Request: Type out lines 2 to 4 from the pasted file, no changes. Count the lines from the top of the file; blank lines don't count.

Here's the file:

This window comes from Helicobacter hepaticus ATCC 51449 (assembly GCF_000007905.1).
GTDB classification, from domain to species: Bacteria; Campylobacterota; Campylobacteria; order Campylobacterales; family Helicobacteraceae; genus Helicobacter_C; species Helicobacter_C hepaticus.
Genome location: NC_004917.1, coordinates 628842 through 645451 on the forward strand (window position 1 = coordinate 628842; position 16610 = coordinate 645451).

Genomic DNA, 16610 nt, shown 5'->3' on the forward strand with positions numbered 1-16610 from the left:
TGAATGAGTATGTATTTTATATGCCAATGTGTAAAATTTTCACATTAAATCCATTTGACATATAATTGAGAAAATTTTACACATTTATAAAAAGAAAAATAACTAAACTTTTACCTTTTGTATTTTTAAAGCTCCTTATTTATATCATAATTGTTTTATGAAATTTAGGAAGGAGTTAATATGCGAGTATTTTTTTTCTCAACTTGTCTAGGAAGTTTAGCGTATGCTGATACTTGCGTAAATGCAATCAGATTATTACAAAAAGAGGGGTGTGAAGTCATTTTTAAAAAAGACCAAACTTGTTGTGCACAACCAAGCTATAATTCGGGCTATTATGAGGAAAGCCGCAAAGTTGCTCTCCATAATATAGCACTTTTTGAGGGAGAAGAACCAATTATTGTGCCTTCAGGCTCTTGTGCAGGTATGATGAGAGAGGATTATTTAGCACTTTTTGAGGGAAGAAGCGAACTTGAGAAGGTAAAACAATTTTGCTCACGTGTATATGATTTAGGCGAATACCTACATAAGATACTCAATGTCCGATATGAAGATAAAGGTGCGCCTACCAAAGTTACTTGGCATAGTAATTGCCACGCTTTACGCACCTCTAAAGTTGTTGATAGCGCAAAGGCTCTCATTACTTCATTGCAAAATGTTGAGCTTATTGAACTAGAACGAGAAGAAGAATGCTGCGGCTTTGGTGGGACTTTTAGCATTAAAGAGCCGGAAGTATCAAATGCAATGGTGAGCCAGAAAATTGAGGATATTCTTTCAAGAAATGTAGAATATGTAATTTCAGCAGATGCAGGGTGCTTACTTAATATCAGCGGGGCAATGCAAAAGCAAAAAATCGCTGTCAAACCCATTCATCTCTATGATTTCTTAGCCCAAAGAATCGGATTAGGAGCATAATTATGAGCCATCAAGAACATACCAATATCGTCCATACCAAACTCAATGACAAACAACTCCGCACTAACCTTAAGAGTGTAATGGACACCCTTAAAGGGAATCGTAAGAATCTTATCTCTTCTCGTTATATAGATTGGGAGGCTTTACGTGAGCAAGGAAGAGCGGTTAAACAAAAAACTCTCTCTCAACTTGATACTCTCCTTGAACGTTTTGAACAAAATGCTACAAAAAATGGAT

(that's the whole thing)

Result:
GTDB classification, from domain to species: Bacteria; Campylobacterota; Campylobacteria; order Campylobacterales; family Helicobacteraceae; genus Helicobacter_C; species Helicobacter_C hepaticus.
Genome location: NC_004917.1, coordinates 628842 through 645451 on the forward strand (window position 1 = coordinate 628842; position 16610 = coordinate 645451).

Genomic DNA, 16610 nt, shown 5'->3' on the forward strand with positions numbered 1-16610 from the left: